Thursday, 2 October 2014

Belzhar by Meg Wolitzer

Synopsis (from Goodreads

Pages: 266
Publisher: Children's Simon and Schuster UK
Released: 1st of October 2014

"I was sent here because of a boy. His name was Reeve Maxfield, and I loved him and then he died, and almost a year passed and no one knew what to do with me."

A group of emotionally fragile, highly intelligent teenagers are mysteriously picked for Special Topics English, tasked with studying Sylvia Plath's The Bell Jar and keeping a journal. 

Each time the teens write in it they are transported to a miraculous other world called Belzhar - a world where they are no longer haunted by their trauma and grief - and each begins to tell their own story. 

What I Have To Say 

This didn't blow me away as much as I think it did other people. I'd heard good things about it, so I was prepared for something amazing.... but it fell a bit flat for me. It's a great story and Reeve aside I liked the characters and the idea behind it all. There was tension in all the right places and I did really enjoy it. 

The only thing that I can really pinpoint that put me off the whole thing was Reeve. He just felt like a stereotype British boy rather than a proper character. He liked Monty Python and Manchester United and wanted to go to Oxford. And the author was pointing out ever little place where the accent was different. Admittedly a real girl falling in love with a guy from a foreign country would possibly notice these things, but it just felt like she was constantly trying to remind the reader that he was British. It was unneeded.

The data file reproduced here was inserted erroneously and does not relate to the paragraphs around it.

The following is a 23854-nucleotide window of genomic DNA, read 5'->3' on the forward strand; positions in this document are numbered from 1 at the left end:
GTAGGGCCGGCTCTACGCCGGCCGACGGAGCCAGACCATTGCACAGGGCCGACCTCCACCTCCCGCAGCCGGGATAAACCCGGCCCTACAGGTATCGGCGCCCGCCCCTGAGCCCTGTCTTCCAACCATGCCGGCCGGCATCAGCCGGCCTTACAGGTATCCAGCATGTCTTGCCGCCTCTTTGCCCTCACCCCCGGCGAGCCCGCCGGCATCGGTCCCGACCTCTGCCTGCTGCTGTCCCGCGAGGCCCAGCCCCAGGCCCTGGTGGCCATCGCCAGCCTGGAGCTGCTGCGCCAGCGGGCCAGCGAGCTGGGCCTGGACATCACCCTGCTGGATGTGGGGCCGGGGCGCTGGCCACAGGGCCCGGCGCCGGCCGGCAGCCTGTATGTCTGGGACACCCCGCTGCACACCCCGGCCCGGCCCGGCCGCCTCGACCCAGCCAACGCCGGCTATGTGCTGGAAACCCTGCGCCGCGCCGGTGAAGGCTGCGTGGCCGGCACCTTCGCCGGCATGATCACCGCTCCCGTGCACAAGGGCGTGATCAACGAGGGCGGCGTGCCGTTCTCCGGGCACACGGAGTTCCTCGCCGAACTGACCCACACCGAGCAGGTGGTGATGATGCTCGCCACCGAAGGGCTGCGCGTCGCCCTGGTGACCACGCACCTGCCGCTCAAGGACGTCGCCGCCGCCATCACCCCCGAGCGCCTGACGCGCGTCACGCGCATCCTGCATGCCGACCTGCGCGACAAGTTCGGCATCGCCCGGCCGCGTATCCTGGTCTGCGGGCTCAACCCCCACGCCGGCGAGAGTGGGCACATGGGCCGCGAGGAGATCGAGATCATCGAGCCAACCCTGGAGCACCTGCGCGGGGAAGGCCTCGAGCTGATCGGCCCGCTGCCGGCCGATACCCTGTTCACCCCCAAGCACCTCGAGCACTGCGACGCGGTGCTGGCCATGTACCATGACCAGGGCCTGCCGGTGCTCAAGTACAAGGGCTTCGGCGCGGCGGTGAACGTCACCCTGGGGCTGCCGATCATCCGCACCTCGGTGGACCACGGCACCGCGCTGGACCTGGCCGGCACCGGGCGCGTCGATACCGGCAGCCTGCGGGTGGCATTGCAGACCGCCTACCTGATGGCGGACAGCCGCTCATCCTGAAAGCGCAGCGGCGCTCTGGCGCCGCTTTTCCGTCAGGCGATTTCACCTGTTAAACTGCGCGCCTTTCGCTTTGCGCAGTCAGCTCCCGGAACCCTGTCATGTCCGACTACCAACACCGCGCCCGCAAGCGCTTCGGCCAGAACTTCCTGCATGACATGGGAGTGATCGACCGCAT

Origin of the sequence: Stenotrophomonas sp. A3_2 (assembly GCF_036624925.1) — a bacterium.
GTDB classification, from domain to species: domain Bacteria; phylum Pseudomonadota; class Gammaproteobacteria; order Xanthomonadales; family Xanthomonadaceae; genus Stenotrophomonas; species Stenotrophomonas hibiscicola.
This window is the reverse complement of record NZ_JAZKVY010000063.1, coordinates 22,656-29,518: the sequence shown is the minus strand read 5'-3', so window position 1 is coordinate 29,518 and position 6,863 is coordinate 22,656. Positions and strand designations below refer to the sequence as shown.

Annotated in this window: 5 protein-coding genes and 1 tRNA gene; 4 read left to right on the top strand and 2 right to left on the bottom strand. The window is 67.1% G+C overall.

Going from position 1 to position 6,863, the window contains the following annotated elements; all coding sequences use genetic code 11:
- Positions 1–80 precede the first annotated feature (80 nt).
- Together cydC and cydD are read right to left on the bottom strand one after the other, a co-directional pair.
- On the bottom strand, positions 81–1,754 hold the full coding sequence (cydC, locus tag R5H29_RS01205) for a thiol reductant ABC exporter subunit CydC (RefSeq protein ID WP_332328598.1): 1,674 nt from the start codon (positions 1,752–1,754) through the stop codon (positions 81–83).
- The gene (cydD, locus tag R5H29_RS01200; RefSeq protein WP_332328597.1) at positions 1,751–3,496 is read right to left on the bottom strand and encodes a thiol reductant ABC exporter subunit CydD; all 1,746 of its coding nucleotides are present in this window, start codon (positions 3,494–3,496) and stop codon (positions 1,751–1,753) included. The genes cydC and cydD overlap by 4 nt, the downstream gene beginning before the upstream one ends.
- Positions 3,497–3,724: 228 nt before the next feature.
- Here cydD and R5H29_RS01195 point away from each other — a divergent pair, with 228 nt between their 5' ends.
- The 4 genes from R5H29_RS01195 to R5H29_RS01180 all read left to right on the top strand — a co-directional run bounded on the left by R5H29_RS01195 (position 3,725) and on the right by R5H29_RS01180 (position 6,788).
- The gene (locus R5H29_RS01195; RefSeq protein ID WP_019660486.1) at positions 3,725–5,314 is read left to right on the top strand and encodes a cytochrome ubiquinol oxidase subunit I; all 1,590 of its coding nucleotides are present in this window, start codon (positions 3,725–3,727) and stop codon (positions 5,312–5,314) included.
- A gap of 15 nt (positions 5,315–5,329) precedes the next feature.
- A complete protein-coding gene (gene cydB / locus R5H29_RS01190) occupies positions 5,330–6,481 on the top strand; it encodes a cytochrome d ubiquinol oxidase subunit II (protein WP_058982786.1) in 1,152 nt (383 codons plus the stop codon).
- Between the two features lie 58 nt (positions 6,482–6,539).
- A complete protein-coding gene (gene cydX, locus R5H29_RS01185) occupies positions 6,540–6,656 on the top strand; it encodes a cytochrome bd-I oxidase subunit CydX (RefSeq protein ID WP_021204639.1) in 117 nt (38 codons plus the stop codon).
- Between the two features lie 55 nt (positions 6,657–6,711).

I will say this about the book though. I showed mental health well. Especially the main character, who I won't say too much about because of later reveals, but I felt that those reveals were needed in the genre of mental health genre (can we call it a genre yet? It's definitely starting). There's a lot of things about mental health that people see as being "attention seeking" or "overreacting" and I do think that showing these things in fiction for what they are, devastating illnesses that affect a lot of people, is the best way to start. 

If you don't mind overly stereotypical Britishness, read this book. 

3.5 Stars


  1. The British stereotypes bothered me at first - unnecessary and unrealistic - but I managed to move past it and fall in love. What a plot twist!

    1. Yeah. The plot twist was great! I liked the other boy better.

  2. I'm sorry it fell flat for you, Lily. I've seen people say the same thing, and I think it may be like that for me too, but I'm still going to give it a go.